Further observations on the scrotal skin temperature of the bull, with some remarks on the intra-testicular temperature

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Peer-Reviewed Research
  • SDG 13
  • Abstract:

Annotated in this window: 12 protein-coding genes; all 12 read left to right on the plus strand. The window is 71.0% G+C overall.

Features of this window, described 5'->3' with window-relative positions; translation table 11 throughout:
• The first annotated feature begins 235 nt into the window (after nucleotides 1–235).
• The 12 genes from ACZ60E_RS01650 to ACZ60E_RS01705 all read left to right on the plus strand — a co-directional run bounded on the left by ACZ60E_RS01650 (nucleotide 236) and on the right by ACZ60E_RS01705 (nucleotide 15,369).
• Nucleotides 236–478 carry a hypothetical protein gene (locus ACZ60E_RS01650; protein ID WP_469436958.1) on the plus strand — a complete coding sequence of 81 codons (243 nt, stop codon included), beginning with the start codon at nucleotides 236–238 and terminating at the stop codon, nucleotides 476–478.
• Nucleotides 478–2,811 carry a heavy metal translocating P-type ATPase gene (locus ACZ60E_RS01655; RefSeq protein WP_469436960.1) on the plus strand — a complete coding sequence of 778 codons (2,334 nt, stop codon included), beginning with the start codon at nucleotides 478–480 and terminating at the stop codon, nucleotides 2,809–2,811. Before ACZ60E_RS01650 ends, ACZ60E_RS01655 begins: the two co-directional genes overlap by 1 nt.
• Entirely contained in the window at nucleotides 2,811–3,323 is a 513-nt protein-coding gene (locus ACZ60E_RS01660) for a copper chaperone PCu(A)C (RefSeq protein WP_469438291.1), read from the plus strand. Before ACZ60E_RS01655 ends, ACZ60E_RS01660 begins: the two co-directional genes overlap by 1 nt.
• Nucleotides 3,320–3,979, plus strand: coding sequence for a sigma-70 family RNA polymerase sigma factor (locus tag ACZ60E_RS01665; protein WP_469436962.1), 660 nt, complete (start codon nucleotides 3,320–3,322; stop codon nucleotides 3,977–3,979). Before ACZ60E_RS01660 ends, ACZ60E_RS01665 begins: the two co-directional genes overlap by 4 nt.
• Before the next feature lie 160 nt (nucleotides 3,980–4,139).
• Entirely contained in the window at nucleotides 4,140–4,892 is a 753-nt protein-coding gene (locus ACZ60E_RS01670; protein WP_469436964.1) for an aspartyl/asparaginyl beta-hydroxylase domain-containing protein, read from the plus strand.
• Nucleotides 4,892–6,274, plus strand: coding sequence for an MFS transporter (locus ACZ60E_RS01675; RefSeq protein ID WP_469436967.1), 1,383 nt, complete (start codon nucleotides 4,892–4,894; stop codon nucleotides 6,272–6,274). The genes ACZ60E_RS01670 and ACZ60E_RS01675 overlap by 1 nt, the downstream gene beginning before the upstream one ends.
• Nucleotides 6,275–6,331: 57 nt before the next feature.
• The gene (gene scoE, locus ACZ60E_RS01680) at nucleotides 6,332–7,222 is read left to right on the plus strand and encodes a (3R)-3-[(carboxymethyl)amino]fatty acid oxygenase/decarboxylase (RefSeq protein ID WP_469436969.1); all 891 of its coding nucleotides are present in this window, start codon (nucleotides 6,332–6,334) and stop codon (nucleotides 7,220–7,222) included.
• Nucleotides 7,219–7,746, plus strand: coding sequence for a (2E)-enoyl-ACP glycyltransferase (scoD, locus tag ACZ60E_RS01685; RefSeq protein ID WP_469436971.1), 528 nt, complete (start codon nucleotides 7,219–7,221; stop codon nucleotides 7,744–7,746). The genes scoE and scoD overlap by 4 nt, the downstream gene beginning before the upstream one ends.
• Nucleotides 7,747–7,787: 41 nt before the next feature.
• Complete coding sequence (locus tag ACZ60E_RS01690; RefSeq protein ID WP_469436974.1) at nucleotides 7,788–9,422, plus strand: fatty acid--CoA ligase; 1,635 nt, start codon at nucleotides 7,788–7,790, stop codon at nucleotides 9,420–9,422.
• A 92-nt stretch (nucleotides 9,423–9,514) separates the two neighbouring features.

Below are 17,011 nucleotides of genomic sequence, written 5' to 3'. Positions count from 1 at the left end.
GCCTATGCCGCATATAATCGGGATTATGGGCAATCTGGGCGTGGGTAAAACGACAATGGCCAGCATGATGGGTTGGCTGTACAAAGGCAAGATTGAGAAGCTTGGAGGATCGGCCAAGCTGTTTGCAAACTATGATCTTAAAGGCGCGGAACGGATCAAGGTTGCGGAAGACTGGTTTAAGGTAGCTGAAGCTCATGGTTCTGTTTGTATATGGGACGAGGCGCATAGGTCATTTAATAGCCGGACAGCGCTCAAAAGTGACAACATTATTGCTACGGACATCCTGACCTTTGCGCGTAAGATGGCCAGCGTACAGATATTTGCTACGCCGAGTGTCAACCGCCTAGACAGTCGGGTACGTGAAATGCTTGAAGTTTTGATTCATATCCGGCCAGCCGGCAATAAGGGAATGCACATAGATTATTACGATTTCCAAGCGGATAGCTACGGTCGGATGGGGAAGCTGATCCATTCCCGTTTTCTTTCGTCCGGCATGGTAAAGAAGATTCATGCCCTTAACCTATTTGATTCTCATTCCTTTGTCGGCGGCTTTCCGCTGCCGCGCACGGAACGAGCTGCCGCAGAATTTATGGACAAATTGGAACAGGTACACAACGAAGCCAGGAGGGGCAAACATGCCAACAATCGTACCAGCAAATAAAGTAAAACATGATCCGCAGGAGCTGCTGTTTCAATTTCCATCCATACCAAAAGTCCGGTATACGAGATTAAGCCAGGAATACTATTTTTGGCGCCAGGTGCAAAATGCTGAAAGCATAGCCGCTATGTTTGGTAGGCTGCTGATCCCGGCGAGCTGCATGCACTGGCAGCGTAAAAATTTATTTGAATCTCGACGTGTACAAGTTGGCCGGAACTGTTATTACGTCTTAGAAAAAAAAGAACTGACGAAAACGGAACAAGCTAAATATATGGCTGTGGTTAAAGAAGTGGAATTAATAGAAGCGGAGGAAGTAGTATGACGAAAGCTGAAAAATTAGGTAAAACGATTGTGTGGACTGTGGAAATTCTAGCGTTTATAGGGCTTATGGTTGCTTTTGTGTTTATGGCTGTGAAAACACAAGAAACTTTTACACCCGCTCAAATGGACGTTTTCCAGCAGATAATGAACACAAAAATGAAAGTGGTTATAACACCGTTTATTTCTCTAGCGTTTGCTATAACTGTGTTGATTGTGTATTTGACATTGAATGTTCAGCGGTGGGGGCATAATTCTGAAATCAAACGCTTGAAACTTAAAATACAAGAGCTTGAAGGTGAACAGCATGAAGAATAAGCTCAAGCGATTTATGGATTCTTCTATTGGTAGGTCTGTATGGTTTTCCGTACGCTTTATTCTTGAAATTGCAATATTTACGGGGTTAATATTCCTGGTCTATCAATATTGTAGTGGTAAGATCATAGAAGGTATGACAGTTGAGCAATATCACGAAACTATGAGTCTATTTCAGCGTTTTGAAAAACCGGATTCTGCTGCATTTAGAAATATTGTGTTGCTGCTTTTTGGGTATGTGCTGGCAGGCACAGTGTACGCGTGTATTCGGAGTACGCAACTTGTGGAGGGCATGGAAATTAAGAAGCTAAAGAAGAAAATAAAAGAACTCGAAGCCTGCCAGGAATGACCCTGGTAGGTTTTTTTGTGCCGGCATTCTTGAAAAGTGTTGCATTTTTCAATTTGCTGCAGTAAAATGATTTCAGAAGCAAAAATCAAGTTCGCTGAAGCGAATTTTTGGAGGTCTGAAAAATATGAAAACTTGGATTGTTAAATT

1. The temperature of the scrotal surface has been recorded at various air-temperatures within the range 10°C. to 40°C. (50°F. to 104°F.). 2. At low air-temperatures (10°C. to 25°C.) the temperature on areas I, II, and III gave a mean value of 32.0°C., 31.0°C., and 33.0°C.; at high air-temperatures (25°C. to 40°C.) the same areas were 33.9°C., 33.8°C., and 36.7°C. 3. Readings (28) of the skin-temperature underneath the hairy coat, taken simultaneously, gave mean values of 33.6°C. at low air-temperatures and 36.5°C. at high air-temperatures. 4. The mean body-temperature at which the high temperature group readings (15) were taken was 38.6°C. 5. Scrotal temperatures at areas I and II increased almost similarly with increasing air-temperature, i .e. slow increase at low air-temperatures (0.06°C. and 0.09°C. per 1° air-temperature increase) and more rapid increase at high air-temperatures (0.29°C. and 0.26°C. per 1° air-temperature increase). Scrotal temperatures of area III and skin-temperatures increased similarly with increasing air-temperature over the whole range of 10°C. to 40°C. air-temperature. The rate of increase for scrotal area III was 0.43°C. at 10°C. air-temperature, and 0.11°C. at 40°C. air-temperature. The rate of increase in the skin was 0.56°C. at 10°C. air-temperature, and 0.14°C. at 40°C. air-temperature. 6. The degree of contraction and relaxation of the scrotum, as indicated by its length from the dorsal to the ventral extremity, gave a mean value of 24.2 cm. at low air-temperatures and 29.0 cm. at high air-temperatures, a difference of 4.8 cm. 7. From limited observations on the body-temperature, at high air-temperatures only, there appears to be a highly significant relationship between the body-temperature and that o£ the air and scrotal areas I, II, and III. There was no significant relationship between body and skin-temperature. 8. An observation was carried out at artificially created low air-temperatures. The bull was exposed to a temperature of 4°C. to 6°C. for six hours. 9. Under these conditions scrotal area I increased immediately from 30°C. to 33°C. It then decreased and fluctuated between 31°C. and 32°C. During the following 4 hours, scrotal area II always showed lower temperatures than area I (up to 3°C.) . Scrotal area III increased markedly at the beginning and then showed a slight tendency to decrease, but after one-and-a-half hours remained 2°C. to 4°C. lower than skin-temperature. 10. There was marked shivering, which began one-and-a-half hours after exposure, and continued until one-and-a-half hours after the bull was removed from the cooling chamber. 11. The pulse rate per minute varied from 66 to 62 in the cooling chamber and dropped from 64 to 58 within an hour after removal. 12. The respiration count was 16 per minute after six hours exposure and 13 per minute one hour after removal. · 13. The skin-temperature showed steady increase, up to 35°C. (air-temperature 4°C.). It then decreased continually to 32.6°C. at the end of the experiment, but a constant level had apparently not been reached. After removal from the cooling chamber, there was an increase of 3°C. within an hour. 14. The length of the scrotum decreased with a fall of scrotal and skin-temperature during exposure. There was marked relaxation upon removal to higher air-temperature. 15. The body-temperature increased by 1°C. at the commencement of exposure, and remained remarkably constant at about 39°C. throughout the exposure and after removal from the cooling chamber. 16. The intra-testicular temperature, measured with a thermo-needle, at an air temperature range of 15·2° C. to 37·8° C. remained within a narrow range, between 34.8°C. to 37°C. for the left testicle and 34.7°C. to 36.6°C. for the right testicle. 17. Artificial displacement of the testicle to close contact with the body resulted in an increased intra-testicular temperature of 2.5°C. and a decrease in the temperature of the scrotal area not overlying the testicle, of 6.0°C. and 3.2°C. The scrotal surface over the displaced testicle also increased considerably to 37.0°C. 18. The heat regulating mechanism of the scrotum is extraordinarily efficient in maintaining the testicular and scrotal surface-temperatures within a very narrow range at air-temperatures between 10°C. and 40°C. It is suggested that this efficiency is not purely physical, due to the action of air temperature on the contracted or relaxed scrotum. This suggestion is strengthened by the fact that scrotal areas I and II, in close contact with the testicle, behaved similarly but differently -to scrotal area III and the skin. It appears probable that vascular reaction accompanies scrotal contraction and relaxation. 19. The scrotal temperature reaction over that portion of the scrotum removed from close testicular contact, is extraordinary in that there was a very marked decrease in temperature to 28.2°C., i.e. 3.8°C. lower than air-temperature, and 8.8°C. lower than intra-testicular temperature (average for points 1 and 2). It is suggested that this reaction was an attempt by the temperature regulating mechanism of the scrotum to maintain the testicular temperature, which was raised by contact with the body , at the normal temperature for prevailing air-temperature.